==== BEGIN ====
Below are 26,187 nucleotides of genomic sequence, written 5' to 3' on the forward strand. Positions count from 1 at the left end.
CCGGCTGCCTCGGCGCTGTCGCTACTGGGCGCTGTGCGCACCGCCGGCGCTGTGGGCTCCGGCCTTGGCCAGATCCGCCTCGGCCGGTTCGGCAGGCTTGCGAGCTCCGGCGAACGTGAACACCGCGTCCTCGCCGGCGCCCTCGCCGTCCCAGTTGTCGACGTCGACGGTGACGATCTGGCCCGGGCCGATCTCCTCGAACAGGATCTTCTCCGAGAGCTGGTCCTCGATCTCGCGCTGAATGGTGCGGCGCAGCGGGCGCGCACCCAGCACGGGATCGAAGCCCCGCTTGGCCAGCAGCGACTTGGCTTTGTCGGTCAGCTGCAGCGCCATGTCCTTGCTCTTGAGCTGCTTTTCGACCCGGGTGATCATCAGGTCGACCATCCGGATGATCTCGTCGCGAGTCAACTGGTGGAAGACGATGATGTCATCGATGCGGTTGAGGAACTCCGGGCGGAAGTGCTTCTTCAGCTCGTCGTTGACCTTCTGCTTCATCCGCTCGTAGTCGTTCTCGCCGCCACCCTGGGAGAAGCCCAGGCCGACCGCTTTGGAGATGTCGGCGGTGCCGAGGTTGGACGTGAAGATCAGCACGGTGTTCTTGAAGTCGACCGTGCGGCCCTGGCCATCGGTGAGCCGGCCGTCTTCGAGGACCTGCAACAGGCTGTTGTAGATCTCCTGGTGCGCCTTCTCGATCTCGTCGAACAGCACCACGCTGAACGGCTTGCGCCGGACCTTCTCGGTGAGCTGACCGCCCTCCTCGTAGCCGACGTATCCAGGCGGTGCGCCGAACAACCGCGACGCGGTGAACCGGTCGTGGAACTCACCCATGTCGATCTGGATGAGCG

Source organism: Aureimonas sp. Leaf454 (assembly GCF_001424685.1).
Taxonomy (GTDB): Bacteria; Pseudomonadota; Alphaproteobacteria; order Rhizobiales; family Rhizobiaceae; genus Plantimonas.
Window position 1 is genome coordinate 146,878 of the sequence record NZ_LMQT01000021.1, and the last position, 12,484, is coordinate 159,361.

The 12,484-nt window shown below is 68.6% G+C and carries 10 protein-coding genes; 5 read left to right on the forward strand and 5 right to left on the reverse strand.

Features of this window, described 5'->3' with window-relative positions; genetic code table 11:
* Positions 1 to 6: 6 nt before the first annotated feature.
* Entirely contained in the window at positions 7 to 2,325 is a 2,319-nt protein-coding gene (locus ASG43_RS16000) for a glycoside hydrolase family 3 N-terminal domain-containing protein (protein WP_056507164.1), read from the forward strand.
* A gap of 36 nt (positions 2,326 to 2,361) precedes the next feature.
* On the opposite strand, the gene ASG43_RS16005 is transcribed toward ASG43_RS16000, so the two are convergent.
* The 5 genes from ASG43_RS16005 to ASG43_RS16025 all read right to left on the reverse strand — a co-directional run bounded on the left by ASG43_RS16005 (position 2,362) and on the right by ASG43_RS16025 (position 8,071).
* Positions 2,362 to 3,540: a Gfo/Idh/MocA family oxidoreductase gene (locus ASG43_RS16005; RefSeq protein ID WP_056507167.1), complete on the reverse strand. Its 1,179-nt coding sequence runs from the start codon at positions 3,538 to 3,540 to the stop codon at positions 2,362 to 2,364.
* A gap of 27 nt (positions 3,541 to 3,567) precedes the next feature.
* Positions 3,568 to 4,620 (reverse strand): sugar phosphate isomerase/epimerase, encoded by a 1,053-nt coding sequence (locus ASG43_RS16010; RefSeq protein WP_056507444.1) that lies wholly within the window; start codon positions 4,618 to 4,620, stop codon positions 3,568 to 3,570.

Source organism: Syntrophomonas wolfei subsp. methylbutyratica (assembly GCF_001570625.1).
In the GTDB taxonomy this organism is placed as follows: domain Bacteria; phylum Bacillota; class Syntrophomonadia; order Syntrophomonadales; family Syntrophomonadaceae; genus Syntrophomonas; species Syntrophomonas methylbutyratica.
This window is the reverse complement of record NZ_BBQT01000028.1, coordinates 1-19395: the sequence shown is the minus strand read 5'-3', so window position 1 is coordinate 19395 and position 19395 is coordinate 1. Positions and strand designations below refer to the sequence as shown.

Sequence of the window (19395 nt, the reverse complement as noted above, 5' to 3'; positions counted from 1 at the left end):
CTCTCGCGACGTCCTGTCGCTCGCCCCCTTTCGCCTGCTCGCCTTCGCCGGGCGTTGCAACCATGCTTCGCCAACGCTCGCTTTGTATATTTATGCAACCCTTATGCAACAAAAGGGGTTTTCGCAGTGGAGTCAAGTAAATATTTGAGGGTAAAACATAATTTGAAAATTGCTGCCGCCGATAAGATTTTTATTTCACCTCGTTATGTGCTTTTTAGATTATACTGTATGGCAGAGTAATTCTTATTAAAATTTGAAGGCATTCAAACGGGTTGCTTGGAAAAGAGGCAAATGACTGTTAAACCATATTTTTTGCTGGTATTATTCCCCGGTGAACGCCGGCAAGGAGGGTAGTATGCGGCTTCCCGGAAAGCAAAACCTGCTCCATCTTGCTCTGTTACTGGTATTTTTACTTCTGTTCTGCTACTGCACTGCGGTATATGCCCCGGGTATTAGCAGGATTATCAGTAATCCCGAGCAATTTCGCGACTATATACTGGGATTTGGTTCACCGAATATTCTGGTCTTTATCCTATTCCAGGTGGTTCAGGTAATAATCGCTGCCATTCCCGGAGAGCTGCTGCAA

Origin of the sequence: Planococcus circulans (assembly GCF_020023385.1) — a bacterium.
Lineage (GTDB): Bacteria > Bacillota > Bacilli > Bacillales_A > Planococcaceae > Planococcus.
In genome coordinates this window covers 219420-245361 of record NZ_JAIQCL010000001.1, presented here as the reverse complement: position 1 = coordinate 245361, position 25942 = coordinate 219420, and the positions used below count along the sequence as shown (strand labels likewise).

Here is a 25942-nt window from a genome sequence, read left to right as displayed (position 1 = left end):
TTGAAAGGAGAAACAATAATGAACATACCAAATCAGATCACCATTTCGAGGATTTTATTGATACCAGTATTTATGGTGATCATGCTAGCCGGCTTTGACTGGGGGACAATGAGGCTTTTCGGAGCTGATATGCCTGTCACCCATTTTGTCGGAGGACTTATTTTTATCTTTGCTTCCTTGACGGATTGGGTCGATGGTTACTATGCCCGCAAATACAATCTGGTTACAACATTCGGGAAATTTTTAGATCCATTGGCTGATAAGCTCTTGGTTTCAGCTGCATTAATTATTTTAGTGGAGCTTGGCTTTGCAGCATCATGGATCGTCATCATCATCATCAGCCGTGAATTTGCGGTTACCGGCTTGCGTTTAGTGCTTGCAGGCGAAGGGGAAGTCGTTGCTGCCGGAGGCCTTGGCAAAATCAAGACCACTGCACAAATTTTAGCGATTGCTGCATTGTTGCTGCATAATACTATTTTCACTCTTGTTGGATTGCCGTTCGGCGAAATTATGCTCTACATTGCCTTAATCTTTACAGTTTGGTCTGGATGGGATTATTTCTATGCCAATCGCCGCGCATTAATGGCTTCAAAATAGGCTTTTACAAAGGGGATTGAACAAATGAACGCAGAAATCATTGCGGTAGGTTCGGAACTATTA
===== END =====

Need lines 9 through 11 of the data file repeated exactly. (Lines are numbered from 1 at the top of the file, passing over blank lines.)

* Entirely contained in the window at positions 7 to 2,325 is a 2,319-nt protein-coding gene (locus ASG43_RS16000) for a glycoside hydrolase family 3 N-terminal domain-containing protein (protein WP_056507164.1), read from the forward strand.
* A gap of 36 nt (positions 2,326 to 2,361) precedes the next feature.
* On the opposite strand, the gene ASG43_RS16005 is transcribed toward ASG43_RS16000, so the two are convergent.